Why worry about food and drink?  Look at the birds, Jesus says.  All they need is available to them.  They don't worry about food and drink and spend all their time working.  God provides for them.  We are more important to God than the birds; will he not provide for us too?

Now, he is talking about the birds living in the very different climate of Palestine, where their food is in plentiful supply all year round.  We have to take account of that because some of the birds around us do stock up for winter.  But even here the birds are provided for: often by people acting as unwitting agents of God.  So the example still stands.  You are more important than the birds so don't worry about food and drink: God will provide the means!

As for clothing, look at the wild flowers: how beautiful are they?  More beautiful than the most opulent king Israel ever knew, and they don't do any work for it.  God designed them to be as they are!  I don't know anything about Palestinian wild flowers, but think about a British meadow.  What a riot of beauty!  There are speedwell, violets, buttercups, field-campion, scarlet pimpernel, primroses, cowslips, daisies, dandelions, to name but a few.  It's just a field of grass but look at it!  We are more valuable than grass; won't our God provide for us?

Look at the flowers here in church.  I know they are cultivated but, all the same, we've only been working with what God put in there to begin with.  Aren't they beautiful?  You are more important to God than even the flowers in church!

The biggest problem with worry is that it is a great enemy of faith.  If worry is the enemy of faith, then faith is the antidote to worry: faith in our heavenly Father who values us so much that he sent his Son to die for us!  If he's prepared to do that, can't we trust him for the basic things of our earthly lives?  God knows our need.  If he is number one in our lives, he will provide our needs.

Actually, looking back over my life to times when I've not had a great deal of spare cash to play with, my needs were always met.  At university in the 70s, I had enough to buy the food and books I needed; other people have bought me clothes; I had somewhere to live. 

But you'll be surprised to know I'm not perfect.  My wife is naturally more generous than I am, and I had some concerns that, unless we were careful, we wouldn't have enough for ourselves.  And then God spoke to me through something I wrote myself in a creative writing class.  He assured me he was with me and that I need not fear not having enough.  There's something wonderful when God speaks to you so clearly: it changes your life.  I put away my fear and allowed myself to live more generously, more contentedly, because God is with me always, and what more can I need?  I've been retired for a year now and have less income but I have enough and some to share, and just as much of God as I always did—and he comes in endless supply.  Why did I have so little faith?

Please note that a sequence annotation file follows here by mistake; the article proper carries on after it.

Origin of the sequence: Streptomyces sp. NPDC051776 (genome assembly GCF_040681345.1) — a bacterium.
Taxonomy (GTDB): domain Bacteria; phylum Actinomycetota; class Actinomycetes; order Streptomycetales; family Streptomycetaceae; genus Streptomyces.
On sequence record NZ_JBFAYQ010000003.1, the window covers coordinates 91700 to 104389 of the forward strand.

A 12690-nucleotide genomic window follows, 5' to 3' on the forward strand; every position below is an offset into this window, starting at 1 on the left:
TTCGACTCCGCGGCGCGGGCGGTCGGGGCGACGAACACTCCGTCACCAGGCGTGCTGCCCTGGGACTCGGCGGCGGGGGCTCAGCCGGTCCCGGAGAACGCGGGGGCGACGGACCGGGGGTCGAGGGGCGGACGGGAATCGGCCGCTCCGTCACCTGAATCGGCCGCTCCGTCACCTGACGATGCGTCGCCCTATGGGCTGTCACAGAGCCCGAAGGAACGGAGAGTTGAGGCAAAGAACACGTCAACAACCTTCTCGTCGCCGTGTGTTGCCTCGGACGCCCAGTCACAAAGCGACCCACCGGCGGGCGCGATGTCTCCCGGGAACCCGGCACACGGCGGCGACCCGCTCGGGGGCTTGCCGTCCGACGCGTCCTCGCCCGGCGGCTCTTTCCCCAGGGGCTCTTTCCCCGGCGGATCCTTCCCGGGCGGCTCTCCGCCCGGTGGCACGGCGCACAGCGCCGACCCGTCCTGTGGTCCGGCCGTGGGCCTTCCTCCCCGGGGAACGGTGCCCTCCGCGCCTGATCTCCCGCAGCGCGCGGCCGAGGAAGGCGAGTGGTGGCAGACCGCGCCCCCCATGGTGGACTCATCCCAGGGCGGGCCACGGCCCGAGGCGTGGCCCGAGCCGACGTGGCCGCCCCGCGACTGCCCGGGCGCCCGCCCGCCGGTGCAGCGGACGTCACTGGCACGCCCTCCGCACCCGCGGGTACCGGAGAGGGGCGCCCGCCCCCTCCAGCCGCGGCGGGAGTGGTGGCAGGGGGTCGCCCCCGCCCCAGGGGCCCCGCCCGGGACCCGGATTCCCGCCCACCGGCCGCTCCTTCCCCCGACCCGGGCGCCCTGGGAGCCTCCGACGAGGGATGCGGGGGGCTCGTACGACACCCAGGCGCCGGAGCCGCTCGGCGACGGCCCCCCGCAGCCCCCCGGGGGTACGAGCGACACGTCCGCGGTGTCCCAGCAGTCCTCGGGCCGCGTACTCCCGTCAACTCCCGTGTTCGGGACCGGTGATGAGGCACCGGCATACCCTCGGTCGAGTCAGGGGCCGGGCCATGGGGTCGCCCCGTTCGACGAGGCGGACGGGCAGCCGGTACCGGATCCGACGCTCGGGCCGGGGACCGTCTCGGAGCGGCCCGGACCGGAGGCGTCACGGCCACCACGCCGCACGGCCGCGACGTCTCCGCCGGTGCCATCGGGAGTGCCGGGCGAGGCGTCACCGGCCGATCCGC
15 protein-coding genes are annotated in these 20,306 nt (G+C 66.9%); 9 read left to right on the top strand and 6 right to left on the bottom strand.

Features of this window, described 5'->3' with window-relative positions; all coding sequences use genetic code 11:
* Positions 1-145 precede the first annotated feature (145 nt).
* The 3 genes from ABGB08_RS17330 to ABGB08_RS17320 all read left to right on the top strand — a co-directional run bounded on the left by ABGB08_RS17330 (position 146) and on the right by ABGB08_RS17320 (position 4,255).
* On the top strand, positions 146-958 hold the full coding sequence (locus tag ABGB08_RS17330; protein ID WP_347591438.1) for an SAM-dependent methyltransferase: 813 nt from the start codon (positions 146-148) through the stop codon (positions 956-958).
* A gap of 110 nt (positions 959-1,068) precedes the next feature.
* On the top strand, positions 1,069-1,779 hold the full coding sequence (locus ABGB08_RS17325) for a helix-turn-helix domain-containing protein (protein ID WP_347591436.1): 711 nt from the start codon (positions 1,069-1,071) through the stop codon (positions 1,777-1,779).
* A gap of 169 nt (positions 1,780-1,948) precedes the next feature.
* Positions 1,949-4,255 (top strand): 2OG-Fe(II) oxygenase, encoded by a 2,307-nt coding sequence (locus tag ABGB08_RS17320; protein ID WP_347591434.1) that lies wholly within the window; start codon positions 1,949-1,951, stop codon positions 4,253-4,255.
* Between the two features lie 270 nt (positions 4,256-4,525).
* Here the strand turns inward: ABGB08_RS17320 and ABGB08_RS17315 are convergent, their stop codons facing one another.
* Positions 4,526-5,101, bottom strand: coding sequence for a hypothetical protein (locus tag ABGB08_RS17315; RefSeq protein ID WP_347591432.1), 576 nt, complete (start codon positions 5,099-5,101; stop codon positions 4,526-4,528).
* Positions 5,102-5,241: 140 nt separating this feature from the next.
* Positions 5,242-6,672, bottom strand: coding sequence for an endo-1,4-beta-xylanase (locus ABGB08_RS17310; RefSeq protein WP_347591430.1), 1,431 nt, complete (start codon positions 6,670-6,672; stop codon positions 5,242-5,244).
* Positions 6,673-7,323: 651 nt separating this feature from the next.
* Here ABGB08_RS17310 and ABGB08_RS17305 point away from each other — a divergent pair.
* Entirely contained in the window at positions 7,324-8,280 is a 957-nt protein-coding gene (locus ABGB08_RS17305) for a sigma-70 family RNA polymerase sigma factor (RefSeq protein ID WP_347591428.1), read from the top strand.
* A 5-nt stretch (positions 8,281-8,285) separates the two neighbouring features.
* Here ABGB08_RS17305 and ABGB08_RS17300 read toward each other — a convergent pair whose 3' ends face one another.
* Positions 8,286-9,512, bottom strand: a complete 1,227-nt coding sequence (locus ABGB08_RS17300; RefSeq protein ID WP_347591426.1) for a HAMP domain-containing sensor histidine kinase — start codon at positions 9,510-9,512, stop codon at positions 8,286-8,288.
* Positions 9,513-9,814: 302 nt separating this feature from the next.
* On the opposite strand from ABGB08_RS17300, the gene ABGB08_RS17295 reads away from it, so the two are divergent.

To worry is to live like a pagan.  They have to run after material concerns because they don't have a heavenly Father who knows and supplies their needs.  We do!

So, to revisit our second question, what's on your mind?, ask yourself, am I worrying like a pagan? Or am I trusting in my loving heavenly Father?  Let's trust him!

What's your Priority?

Jesus began his ministry with the words, “Repent, for the kingdom of heaven has come near.” (Mt 4:17).  The whole purpose of his coming was to make God's kingdom accessible to us, and now he tells us that finding the kingdom is the most important thing in our lives; and so it is!

There's a short phrase that sums up for us the essential point of his message in verse 33 of our passage: “ first [the Father's] kingdom and his righteousness...

I looked this verse up in the Greek and I was surprised by what I found.  The word for “first” is “proton”.  As I'm a physicist, that had an interesting resonance for me.  You see, every atom in the universe has at least one proton in its nucleus.  The number of protons in an atom determines what kind of atom it is: hydrogen has one proton, oxygen has eight protons.   Fundamentally, the number of protons determines the behaviour of the atom and the kind of interactions it can have with other atoms.

Now, Jesus clearly isn't talking about nuclear physics here but it's insightful for us to reflect on this.  The kingdom of God is to be fundamental to our existence.  God wants our identity to be defined by his kingdom.  He wants our character to be defined by kingdom values.  Our relationships and all our interactions with others are to be governed by kingdom values.  Then we can show his righteousness to the world, a righteousness that isn't based on social status or our own efforts.

None of this comes to us naturally.  That's why Jesus tells us to seek God's kingdom.  Only God's kingdom will endure.  Only in God's kingdom can we find everlasting security.  That's why Jesus tells us to make it the first thing in our lives.

So, to revisit our last question, what's your priority? ask yourself, who am I living for? For myself, or for God and his kingdom?


In our passage, the Lord has challenged materialism, warning that to live that way is to serve the wrong God and cannot give us security beyond this life.  He's urged us to have faith in our Father instead of worrying—as if there were no loving God.  And he tells us to make finding God's kingdom the most important thing in our lives.  And he's promised God's provision of our everyday needs.

We can know God's kingdom in our lives here and now.  It's important that we do!  The treasure we lay up in heaven is the only thing we can keep when we leave this world.

Seek first God's kingdom!